July 1. 96. 5, a time of great instability in South Vietnam, and the myriad efforts by the USAF to establish unity. Although he had promised to continue the policies of President Kennedy, Lyndon Johnson began to "lean away" from political and other non- military solutions to the crisis in Vietnam.
This was reflected in the attitudes of the various services toward unconventional warfare and civic action. By 1. 96. 6, while military solutions occupied center stage, some stability had been established in Vietnam. More attention was being paid to winning popular allegiance and USAF's Seventh Air Force formally organized its civic action activities. However, just as the program showed signs of success, the Tet offensive intervened. Thus, Chapter V demonstrates that instead of serving as advisers to the Vietnamese, the USAF civic action effort was compelled to revert to an earlier phase of its development, when humanitarian services were emphasized.
Still, the program recuperated completely by July 1. In Chapter VI, the South Vietnamese government embarked on an accelerated pacification program to extend its control throughout the country. Civic action constituted one part of this effort. Seventh Air Force sought to improve training civic action personnel, increase the number of civic action officers "in country," and obtain more resources for the program.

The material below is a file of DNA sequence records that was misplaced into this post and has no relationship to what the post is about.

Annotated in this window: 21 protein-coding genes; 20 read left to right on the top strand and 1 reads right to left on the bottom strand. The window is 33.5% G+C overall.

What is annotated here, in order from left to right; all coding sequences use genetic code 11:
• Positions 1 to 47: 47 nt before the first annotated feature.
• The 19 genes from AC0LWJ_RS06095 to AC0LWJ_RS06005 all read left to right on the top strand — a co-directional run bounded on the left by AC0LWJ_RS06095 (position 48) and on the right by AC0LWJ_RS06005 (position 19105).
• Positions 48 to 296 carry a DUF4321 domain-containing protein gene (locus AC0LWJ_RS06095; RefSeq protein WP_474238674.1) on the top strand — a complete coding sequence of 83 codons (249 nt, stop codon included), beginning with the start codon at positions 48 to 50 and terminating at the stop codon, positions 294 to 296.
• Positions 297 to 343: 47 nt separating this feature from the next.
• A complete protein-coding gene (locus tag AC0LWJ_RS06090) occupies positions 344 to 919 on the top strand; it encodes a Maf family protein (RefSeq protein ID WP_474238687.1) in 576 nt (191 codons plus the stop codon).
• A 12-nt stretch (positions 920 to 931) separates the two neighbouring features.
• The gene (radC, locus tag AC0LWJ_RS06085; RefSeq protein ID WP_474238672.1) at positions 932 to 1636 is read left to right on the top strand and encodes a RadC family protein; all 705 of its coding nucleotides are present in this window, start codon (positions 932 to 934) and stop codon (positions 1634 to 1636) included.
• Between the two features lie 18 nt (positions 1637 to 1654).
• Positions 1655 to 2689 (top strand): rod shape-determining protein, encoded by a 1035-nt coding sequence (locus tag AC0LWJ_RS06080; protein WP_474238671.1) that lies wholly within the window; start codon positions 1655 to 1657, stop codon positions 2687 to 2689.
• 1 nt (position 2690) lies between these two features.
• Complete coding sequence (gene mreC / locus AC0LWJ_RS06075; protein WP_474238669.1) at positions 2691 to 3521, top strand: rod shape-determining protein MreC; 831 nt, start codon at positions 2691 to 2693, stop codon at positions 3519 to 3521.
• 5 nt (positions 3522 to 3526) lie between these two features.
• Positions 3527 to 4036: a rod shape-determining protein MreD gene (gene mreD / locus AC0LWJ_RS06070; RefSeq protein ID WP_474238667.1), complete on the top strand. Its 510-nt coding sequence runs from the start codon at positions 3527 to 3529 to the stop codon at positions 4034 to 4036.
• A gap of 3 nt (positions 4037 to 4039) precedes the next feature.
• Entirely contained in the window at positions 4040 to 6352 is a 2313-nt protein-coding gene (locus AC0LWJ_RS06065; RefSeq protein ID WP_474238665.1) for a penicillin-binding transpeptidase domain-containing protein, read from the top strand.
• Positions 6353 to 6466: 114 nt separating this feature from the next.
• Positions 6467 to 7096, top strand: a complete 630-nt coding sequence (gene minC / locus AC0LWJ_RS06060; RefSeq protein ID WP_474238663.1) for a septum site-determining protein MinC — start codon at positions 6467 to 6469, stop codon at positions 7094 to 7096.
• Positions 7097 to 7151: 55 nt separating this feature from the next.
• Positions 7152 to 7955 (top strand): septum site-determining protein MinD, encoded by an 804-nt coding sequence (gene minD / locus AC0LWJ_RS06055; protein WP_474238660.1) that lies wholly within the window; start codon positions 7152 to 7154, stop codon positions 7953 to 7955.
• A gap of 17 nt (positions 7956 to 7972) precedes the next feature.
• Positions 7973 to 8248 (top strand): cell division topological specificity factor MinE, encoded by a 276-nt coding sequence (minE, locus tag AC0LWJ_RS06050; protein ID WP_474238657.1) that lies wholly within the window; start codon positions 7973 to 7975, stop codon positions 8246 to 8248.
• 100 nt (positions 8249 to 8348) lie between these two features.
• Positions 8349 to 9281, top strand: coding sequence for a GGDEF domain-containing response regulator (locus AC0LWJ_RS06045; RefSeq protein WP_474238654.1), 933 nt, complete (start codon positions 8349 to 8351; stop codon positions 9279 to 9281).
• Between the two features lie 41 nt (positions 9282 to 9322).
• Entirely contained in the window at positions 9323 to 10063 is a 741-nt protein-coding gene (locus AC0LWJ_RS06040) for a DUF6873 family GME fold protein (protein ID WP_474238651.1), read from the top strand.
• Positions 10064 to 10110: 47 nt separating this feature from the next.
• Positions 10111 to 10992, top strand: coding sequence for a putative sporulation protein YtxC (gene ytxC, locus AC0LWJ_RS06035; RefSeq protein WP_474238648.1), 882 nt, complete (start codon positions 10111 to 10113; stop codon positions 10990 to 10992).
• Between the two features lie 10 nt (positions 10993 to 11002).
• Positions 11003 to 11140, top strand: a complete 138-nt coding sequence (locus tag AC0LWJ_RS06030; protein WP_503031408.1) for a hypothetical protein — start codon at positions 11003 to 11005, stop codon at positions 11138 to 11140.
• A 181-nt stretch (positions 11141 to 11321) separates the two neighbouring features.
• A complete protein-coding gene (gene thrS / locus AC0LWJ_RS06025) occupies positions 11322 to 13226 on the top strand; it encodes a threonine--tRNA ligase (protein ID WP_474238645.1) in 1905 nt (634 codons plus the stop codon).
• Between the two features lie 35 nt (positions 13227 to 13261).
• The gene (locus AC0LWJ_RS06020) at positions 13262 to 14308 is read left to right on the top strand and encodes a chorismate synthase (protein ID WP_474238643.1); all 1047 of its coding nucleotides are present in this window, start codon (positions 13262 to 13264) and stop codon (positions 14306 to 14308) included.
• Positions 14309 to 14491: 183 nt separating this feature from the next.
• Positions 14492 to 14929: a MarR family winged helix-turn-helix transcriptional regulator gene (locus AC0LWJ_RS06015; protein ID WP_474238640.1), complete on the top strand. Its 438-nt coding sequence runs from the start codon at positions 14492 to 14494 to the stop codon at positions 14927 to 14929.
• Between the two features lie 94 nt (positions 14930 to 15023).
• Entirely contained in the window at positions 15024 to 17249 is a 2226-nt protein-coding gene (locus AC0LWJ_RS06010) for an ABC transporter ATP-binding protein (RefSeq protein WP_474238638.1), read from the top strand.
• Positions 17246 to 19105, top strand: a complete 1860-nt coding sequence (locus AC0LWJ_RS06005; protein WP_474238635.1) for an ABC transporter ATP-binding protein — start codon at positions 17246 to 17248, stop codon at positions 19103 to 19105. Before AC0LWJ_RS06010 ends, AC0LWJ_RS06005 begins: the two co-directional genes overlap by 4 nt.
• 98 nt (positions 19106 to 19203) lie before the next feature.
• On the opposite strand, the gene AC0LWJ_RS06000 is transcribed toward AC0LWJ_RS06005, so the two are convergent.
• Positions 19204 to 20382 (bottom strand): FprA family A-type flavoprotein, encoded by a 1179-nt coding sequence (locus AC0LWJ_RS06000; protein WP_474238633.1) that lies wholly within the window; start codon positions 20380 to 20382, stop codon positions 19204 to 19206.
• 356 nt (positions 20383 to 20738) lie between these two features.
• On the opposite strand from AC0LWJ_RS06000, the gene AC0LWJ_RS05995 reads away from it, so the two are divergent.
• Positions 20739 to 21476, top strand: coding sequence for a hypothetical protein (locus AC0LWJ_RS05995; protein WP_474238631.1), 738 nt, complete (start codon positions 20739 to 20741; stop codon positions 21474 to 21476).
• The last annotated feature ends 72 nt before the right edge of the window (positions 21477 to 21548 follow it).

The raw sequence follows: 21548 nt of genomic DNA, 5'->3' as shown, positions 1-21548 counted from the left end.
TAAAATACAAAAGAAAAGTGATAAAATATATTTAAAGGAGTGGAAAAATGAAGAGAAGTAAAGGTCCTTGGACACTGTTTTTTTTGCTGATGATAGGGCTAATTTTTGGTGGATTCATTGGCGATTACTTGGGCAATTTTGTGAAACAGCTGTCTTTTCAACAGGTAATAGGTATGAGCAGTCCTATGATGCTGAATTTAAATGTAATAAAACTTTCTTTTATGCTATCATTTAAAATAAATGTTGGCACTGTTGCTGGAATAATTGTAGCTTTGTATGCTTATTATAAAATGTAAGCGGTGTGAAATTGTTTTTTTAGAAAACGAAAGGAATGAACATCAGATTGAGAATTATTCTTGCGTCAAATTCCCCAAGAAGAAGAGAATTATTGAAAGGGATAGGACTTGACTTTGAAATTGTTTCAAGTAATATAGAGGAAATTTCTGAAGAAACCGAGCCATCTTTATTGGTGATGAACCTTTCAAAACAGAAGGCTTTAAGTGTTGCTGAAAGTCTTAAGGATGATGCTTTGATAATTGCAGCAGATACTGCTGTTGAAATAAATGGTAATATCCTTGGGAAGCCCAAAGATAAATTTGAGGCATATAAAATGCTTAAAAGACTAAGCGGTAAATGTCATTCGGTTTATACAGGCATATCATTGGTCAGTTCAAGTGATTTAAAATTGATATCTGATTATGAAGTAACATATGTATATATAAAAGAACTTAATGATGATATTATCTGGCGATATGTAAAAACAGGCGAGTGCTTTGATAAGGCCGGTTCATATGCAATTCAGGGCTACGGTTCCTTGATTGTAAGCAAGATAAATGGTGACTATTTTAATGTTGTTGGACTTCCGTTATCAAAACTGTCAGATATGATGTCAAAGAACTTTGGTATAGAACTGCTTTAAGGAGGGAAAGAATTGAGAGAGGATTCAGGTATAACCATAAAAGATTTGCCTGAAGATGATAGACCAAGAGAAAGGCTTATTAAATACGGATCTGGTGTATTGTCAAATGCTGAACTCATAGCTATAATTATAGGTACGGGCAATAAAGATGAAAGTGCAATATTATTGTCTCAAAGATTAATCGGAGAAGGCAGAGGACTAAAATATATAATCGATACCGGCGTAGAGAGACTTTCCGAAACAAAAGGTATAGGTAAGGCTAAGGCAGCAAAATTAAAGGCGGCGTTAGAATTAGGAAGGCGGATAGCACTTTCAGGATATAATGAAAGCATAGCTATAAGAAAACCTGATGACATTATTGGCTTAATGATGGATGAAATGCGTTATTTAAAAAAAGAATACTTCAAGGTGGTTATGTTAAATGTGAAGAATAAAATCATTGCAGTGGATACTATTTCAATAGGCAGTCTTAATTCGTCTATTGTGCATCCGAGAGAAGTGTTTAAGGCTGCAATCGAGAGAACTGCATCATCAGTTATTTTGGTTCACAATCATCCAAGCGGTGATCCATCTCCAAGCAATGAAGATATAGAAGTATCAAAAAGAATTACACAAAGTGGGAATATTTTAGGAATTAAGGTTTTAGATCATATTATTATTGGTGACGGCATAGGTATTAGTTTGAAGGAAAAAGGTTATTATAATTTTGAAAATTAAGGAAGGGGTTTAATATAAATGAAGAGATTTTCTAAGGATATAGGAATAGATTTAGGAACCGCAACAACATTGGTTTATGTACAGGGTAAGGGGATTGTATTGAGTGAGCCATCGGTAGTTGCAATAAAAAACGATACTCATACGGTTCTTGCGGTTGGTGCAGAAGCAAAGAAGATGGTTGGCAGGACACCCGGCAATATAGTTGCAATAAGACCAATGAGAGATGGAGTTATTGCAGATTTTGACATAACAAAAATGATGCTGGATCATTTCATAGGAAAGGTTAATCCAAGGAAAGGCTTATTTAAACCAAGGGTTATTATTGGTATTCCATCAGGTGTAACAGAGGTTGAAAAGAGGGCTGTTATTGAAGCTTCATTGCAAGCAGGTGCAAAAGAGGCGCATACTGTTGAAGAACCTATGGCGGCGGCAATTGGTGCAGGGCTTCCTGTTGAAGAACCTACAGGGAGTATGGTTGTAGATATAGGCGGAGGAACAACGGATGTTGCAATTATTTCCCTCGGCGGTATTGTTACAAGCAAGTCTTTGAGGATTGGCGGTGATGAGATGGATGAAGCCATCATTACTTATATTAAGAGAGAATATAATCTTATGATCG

These refinements provided a better understanding of civic action and showed the benefits of increased South Vietnamese participation. By the end of 1. 96. Vietnam. The results of the various changes in the civic action program are discussed and assessed. AIRPOWER AND THE AIRLIFT EVACUATION OF KHAM DUCThis narrative describes the evacuation of more than 1,4.
American soldiers, Marines, and airmen, and Vietnamese men, women, and children from the Kham Duc Special Forces camp in southern I Corps on 1. May 1. 96. 8. It treats the geographical and topographical setting, the threat to the camp posed by two regiments of the North Vietnamese Army, and the danger to the camp and its inhabitants from the communist seizure of all the high ground around the camp. The monograph devotes individual chapters to the US Army and Marine helicopter rescue efforts, tactical air support, and tactical airlift. The final chapter deals with the attempts to rescue the last three men at Kham Duc.